Saving lives one air drop at a time

  • Published
  • By Senior Airman Chris Callaway
  • 1st Special Operations Wing Public Affairs
Sixteen hours into their crew rest day, having just completed a 12-hour combat mission, the members of ANVIL 41 were notified of an assault in a valley known as a "safe-haven" for enemy insurgents. The assault would result in one of the worst losses of U.S. forces during Operation Enduring Freedom.

On March 11, 2013, in response to this significant loss the crew executed an emergency re-supply, high risk, no-fail mission that had the potential to encounter surface to air fire from enemy combatants.

"We were obviously tired after a long mission," said Maj. Jacob Duff, 15th Special Operations Squadron assistant director of operations. "Those thoughts disappeared quickly when we were tasked with such a high priority and difficult airdrop."

The crew prepared for a rapid, night emergency tasking. They quickly uploaded and inspected eight airdrop bundles allowing them to take-off within 30 minutes of initial notification.

"You don't spend a lot of time pondering the importance of the moment," Duff said. "We focused on getting to the airplane as swiftly as possible and building a flight plan that would allow us to accomplish the mission safely and quickly."

The mission planning, normally done in a couple hours on the ground, was accomplished in minutes, while airborne. With less than 20 minutes to the drop zone, the crew navigated through dangerous terrain while planning an extremely challenging airdrop with some details still unknown.

"In the back of our minds we were thinking of the what-ifs and emergencies that could arise from doing this type of drop," said Tech. Sgt. Colin Schulze, 15th Special Operations Squadron loadmaster.

ANVIL 41 began their approach to the drop zone while coordinating support with A-10 and AC-130 aircraft to ensure the area was clear of threats prior to conducting the drop.

With an unmarked, non-standard drop zone and a last second drop clearance from the Joint Terminal Attack Controller on the ground, the crew placed a re-supply bundle within one yard of the ground forces commander's desired point.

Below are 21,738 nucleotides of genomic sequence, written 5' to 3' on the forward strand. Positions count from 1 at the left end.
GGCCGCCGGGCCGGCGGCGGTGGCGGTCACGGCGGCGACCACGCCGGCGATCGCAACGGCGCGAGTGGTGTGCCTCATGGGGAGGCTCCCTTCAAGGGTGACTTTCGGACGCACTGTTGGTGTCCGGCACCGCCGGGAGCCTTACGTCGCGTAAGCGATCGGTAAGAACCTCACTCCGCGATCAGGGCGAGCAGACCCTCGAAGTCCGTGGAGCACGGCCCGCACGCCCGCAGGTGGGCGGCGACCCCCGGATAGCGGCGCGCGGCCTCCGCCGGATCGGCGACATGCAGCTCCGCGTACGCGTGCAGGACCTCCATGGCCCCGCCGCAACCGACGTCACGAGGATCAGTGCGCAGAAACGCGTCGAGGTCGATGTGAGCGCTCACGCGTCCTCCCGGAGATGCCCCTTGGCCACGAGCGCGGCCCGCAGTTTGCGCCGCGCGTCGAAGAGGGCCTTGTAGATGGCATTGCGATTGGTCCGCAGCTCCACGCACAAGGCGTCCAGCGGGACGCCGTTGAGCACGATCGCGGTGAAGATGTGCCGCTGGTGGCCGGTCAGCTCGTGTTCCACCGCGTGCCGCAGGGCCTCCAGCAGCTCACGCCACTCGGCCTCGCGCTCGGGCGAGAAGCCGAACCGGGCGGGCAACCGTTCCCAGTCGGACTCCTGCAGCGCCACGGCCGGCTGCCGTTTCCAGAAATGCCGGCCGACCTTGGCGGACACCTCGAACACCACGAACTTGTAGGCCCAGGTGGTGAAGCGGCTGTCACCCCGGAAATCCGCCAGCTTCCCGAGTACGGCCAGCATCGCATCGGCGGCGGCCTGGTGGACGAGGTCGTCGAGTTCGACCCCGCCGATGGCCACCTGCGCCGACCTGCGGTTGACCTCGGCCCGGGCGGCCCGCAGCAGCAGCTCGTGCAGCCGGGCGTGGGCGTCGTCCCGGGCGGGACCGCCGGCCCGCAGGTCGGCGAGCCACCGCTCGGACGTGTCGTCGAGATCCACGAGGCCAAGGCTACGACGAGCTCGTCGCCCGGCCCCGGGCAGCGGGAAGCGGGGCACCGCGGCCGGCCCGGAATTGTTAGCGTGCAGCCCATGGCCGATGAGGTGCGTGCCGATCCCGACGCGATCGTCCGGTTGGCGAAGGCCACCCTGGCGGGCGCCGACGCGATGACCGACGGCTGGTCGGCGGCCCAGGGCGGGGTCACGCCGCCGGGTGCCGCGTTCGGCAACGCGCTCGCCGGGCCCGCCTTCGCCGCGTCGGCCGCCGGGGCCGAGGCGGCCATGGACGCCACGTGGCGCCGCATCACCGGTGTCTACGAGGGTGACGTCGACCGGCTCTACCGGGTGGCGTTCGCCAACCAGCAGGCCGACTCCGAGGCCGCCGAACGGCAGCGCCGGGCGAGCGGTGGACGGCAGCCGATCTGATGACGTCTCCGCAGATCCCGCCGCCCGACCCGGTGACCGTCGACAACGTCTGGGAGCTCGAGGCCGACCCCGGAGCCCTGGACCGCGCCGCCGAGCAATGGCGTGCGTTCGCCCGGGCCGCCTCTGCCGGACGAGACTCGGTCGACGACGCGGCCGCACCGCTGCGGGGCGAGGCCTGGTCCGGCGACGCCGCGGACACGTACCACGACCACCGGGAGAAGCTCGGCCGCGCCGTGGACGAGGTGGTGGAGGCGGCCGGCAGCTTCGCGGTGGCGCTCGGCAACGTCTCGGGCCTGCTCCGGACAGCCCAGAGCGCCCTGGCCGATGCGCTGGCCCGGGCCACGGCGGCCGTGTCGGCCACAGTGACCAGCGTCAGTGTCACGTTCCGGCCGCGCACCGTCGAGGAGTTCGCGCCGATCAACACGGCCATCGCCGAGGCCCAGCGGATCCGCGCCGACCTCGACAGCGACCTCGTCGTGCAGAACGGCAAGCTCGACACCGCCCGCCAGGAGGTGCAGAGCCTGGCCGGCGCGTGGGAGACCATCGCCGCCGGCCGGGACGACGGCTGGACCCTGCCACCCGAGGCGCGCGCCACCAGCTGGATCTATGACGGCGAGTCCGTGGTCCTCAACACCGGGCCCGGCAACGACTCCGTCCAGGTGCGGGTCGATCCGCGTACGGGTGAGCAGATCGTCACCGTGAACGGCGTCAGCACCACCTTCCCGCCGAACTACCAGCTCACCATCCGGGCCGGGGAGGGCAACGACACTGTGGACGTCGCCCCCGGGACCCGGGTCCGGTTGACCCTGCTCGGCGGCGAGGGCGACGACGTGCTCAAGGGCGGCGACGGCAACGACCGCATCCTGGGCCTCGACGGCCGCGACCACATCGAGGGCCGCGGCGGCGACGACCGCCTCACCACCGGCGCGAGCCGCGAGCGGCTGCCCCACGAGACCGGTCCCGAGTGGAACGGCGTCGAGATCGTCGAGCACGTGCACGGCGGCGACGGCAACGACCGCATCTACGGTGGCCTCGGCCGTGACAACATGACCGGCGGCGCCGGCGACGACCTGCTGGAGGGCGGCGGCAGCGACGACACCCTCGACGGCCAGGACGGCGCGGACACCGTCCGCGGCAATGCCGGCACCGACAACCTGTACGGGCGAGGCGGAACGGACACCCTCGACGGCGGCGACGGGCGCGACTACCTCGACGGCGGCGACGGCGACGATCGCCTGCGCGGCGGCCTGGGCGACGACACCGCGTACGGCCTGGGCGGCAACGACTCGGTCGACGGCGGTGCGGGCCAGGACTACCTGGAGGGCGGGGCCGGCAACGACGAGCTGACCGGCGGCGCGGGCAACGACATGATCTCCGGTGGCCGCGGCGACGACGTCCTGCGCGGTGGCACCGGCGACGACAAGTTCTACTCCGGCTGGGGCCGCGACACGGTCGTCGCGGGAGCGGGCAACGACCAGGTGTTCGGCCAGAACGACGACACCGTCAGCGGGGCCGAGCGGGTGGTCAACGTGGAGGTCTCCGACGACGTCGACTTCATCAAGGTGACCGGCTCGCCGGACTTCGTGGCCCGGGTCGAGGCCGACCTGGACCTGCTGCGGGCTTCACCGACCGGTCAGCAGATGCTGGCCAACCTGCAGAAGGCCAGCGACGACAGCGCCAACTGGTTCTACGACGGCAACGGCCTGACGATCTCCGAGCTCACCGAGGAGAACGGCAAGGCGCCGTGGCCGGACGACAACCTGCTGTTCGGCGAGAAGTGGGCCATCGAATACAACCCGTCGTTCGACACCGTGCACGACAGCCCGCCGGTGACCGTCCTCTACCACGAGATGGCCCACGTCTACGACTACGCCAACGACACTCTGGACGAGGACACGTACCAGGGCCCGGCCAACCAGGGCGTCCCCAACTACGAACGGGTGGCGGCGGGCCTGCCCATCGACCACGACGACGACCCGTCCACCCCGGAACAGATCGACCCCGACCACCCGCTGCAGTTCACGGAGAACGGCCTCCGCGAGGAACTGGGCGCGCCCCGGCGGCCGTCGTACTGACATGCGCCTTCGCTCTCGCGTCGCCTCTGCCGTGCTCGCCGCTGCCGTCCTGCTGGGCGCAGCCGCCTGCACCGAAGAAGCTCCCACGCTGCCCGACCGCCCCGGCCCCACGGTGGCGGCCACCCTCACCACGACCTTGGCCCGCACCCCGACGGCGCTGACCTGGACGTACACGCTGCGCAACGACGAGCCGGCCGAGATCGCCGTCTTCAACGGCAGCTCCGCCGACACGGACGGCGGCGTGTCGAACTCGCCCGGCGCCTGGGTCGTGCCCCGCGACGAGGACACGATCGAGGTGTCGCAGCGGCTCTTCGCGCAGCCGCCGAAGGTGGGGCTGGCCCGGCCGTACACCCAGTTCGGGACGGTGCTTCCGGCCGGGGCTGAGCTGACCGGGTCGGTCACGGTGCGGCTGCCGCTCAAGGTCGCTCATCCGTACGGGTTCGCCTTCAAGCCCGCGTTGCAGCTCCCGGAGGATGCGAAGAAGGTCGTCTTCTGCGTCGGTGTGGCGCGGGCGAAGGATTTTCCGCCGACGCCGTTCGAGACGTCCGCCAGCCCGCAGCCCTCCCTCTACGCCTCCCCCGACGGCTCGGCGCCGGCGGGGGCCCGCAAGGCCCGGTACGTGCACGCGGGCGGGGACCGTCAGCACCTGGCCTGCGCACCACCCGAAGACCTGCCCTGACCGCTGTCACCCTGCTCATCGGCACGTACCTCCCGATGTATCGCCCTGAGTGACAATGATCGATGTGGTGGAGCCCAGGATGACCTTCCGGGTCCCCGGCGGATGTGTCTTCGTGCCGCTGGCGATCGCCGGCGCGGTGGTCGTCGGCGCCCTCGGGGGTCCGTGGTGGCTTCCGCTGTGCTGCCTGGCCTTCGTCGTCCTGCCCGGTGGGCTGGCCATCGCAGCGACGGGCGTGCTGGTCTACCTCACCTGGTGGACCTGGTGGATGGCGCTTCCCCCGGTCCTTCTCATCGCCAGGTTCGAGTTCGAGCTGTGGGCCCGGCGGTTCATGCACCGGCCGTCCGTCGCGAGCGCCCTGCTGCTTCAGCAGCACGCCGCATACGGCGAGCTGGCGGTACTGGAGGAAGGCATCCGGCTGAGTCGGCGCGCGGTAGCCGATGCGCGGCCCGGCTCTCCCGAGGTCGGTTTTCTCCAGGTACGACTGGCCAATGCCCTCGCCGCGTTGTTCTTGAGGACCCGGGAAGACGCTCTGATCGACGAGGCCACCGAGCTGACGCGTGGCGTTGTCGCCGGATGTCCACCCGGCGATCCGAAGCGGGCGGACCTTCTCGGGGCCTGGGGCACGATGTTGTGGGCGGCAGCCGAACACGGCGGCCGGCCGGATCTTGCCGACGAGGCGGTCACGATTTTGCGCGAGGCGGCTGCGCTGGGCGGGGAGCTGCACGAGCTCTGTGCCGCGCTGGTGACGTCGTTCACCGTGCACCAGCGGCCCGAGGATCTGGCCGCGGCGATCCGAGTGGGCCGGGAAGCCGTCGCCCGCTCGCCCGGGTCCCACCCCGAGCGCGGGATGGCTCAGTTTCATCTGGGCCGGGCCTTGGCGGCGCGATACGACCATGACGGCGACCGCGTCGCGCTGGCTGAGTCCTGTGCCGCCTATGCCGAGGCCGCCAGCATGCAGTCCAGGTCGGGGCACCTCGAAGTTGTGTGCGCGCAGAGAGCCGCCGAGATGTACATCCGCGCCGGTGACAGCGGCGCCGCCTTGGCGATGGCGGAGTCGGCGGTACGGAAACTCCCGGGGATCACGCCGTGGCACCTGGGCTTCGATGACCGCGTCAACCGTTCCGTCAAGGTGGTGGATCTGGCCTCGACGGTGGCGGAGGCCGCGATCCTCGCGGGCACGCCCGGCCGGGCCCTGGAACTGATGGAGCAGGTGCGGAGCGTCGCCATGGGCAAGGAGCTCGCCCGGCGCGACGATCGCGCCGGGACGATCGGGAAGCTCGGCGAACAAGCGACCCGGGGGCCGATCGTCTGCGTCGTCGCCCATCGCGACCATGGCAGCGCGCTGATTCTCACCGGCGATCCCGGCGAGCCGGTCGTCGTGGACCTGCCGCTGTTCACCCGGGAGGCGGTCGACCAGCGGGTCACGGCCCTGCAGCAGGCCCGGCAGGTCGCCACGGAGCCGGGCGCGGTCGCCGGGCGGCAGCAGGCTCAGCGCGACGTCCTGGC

"This is precisely the type of mission we train for," Duff said. "We train hard so that when these missions require us, we can execute in a safe and professional manner."

The loadmasters of ANVIL 41 performed brand new drift strapping techniques, completing five total passes, dropping a total of eight bundles inside the Forward Operating Base. This ensured supplies, vital to the defense of the post, were delivered with pinpoint accuracy.

"Drift strapping allows us to safely move the next set of bundles to the ramp after the first set of bundles have exited the aircraft,' said Staff Sgt. Bart Johnson, 15th Special operations Squadron loadmaster. "This type of air drop technique helped because we were able to accomplish multiple drops on a small drop zone."

The decisive actions of ANVIL 41 resulted in re-supplying a 101-person quick reaction force, enabling them to repel enemy forces and defend a critical FOB in a heavily disputed valley, as well as the return of all seven aircrewmen and a $175 million aircraft.

"Instincts are only developed through hundreds of training events and thousands of flying hours," Duff said. "We are proud to know that we supported the ground forces and brought the crew and airplane home in one piece."

For their brave and heroic actions that ensured the safety of fellow service members, the crew earned the 2013 MAF Lt. Gen. William H. Tunner award.

"I am very proud to be part of a crew and a squadron that can accomplish missions like this," Duff said. "We work extremely hard to maintain our skills for these missions, and there is certainly a level of satisfaction experienced when we actually execute these missions under challenging circumstances."